Sitting Equals Learning, or does it?

Every memory that I have of school is of sitting; cross-legged on the floor at circle time, in front of neatly lined-up desks, and squished in narrow lecture hall seats.  Based on my experience, sitting certainly did seem to equal learning — it is where I took tests, read aloud, and listened to teachers give lessons and lectures. But is sitting actually required to learn?

Is a child learning while wiggling around in their seat during math class?

How about when a child is beating on a drum during music?

What about a child who is climbing to the top of the jungle gym during recess?

I think we would all agree there is learning happening in all of the above examples.  Although the body is moving around and not still, there is still considerable attention and focus being placed on the activity in the moment.  In fact, one could argue that the movement is enabling and supporting the learning — it is as though without the movement, it would be more challenging to learn.  If that is the case, then why do we still require children to sit still during circle with their legs “criss-cross applesauce”?  Why do we demand sedentary children in the classroom if it is not required to learn and for some children may actually hinder their ability to do so?

There is growing research that demonstrates the value of exercise and movement on learning as well as wellness, mental health, and stress.  Think about the reports investigating the “dangers of prolonged sitting” for adults, . We are encouraged to go for walks during lunchtime and take breaks to stretch while working on the computer in order to promote good health.  In John Ratey’s Spark: The Revolutionary New Science of Exercise and the Brain, he connects exercise with better thinking and memory.  Wouldn’t this also apply in the classroom for our children?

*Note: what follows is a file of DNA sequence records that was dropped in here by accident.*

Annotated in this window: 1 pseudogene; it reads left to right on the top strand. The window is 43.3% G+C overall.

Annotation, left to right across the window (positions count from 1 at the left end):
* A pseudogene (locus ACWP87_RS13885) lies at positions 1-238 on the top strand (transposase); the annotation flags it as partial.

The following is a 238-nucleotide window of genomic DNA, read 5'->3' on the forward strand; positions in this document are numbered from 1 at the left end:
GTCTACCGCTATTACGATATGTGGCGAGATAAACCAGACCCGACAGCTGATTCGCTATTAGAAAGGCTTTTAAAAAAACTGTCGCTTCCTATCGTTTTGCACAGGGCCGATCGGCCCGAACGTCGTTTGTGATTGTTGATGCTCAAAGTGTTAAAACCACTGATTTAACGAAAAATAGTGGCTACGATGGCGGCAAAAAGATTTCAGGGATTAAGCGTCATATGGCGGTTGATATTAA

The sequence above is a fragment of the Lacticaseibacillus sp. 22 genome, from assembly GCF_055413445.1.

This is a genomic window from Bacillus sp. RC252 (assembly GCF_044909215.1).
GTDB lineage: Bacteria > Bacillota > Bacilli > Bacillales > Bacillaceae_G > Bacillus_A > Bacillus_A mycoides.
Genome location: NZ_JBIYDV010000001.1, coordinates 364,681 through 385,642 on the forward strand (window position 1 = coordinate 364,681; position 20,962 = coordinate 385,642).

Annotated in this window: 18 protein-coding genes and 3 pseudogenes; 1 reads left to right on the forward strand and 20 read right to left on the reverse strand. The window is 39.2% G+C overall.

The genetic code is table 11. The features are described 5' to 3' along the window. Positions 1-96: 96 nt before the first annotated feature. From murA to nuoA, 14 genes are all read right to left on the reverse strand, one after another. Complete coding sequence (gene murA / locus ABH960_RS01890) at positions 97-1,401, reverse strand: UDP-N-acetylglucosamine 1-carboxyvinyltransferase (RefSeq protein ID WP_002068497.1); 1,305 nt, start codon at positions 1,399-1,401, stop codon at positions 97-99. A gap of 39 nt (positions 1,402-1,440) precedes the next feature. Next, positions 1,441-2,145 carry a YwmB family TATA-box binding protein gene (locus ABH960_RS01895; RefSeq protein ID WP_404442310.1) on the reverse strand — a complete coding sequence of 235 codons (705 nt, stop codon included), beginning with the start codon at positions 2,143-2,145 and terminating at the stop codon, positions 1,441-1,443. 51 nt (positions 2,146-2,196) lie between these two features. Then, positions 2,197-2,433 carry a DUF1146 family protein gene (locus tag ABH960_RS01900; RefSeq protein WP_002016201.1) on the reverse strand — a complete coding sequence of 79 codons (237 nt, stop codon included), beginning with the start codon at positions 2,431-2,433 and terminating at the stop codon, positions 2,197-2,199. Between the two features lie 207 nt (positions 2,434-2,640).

Rae Pica describes this phenomenon in her book What If Everybody Understood Child Development, she reminds us that “Today we have research showing that the more senses used in the learning process, the higher the percentage of retention”.  Since there is actual brain research showing that the brain is more active during physical activity than while sitting, we need to think carefully about how we can be more flexible in supporting children’s learning in the classroom.

What do you think?  How do you do your best learning?

Pica, R. (2015). What If Everybody Understood Child Development? Corwin A Sage Company: Thousand Oaks, CA.

Ratey, J. (2008). Spark: The Revolutionary New Science of Exercise and the Brain. Little, Brown and Company: New York, NY.

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